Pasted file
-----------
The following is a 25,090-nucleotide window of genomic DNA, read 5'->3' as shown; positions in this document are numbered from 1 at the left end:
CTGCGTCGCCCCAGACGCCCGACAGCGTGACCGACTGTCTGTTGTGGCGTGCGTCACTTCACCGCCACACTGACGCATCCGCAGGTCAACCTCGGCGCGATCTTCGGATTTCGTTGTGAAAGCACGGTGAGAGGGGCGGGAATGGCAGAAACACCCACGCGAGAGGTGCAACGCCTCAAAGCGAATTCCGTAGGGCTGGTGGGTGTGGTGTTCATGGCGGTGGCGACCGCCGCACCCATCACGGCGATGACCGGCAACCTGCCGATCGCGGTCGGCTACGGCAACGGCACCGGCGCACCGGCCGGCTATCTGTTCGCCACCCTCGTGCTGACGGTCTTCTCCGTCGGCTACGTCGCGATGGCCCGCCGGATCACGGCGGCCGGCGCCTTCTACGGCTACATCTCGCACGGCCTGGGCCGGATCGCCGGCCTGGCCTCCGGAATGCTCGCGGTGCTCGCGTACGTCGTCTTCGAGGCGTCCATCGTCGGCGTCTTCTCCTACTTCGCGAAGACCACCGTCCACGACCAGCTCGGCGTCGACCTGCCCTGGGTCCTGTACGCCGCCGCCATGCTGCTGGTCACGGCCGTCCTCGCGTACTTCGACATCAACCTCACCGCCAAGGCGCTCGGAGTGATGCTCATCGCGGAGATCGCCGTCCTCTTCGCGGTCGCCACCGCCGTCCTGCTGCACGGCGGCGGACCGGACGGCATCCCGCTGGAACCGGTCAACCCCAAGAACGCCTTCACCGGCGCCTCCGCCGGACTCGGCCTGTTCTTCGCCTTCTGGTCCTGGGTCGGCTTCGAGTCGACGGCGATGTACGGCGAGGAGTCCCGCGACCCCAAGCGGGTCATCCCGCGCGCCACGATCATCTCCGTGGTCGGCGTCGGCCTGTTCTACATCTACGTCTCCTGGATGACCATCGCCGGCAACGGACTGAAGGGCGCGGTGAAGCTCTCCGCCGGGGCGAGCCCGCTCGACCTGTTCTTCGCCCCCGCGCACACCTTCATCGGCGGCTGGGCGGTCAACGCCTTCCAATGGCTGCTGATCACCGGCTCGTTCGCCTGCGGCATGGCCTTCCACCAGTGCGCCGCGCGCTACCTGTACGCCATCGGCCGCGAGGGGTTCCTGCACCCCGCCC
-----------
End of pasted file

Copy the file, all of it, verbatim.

The following is a 25,090-nucleotide window of genomic DNA, read 5'->3' as shown; positions in this document are numbered from 1 at the left end:
CTGCGTCGCCCCAGACGCCCGACAGCGTGACCGACTGTCTGTTGTGGCGTGCGTCACTTCACCGCCACACTGACGCATCCGCAGGTCAACCTCGGCGCGATCTTCGGATTTCGTTGTGAAAGCACGGTGAGAGGGGCGGGAATGGCAGAAACACCCACGCGAGAGGTGCAACGCCTCAAAGCGAATTCCGTAGGGCTGGTGGGTGTGGTGTTCATGGCGGTGGCGACCGCCGCACCCATCACGGCGATGACCGGCAACCTGCCGATCGCGGTCGGCTACGGCAACGGCACCGGCGCACCGGCCGGCTATCTGTTCGCCACCCTCGTGCTGACGGTCTTCTCCGTCGGCTACGTCGCGATGGCCCGCCGGATCACGGCGGCCGGCGCCTTCTACGGCTACATCTCGCACGGCCTGGGCCGGATCGCCGGCCTGGCCTCCGGAATGCTCGCGGTGCTCGCGTACGTCGTCTTCGAGGCGTCCATCGTCGGCGTCTTCTCCTACTTCGCGAAGACCACCGTCCACGACCAGCTCGGCGTCGACCTGCCCTGGGTCCTGTACGCCGCCGCCATGCTGCTGGTCACGGCCGTCCTCGCGTACTTCGACATCAACCTCACCGCCAAGGCGCTCGGAGTGATGCTCATCGCGGAGATCGCCGTCCTCTTCGCGGTCGCCACCGCCGTCCTGCTGCACGGCGGCGGACCGGACGGCATCCCGCTGGAACCGGTCAACCCCAAGAACGCCTTCACCGGCGCCTCCGCCGGACTCGGCCTGTTCTTCGCCTTCTGGTCCTGGGTCGGCTTCGAGTCGACGGCGATGTACGGCGAGGAGTCCCGCGACCCCAAGCGGGTCATCCCGCGCGCCACGATCATCTCCGTGGTCGGCGTCGGCCTGTTCTACATCTACGTCTCCTGGATGACCATCGCCGGCAACGGACTGAAGGGCGCGGTGAAGCTCTCCGCCGGGGCGAGCCCGCTCGACCTGTTCTTCGCCCCCGCGCACACCTTCATCGGCGGCTGGGCGGTCAACGCCTTCCAATGGCTGCTGATCACCGGCTCGTTCGCCTGCGGCATGGCCTTCCACCAGTGCGCCGCGCGCTACCTGTACGCCATCGGCCGCGAGGGGTTCCTGCACCCCGCCC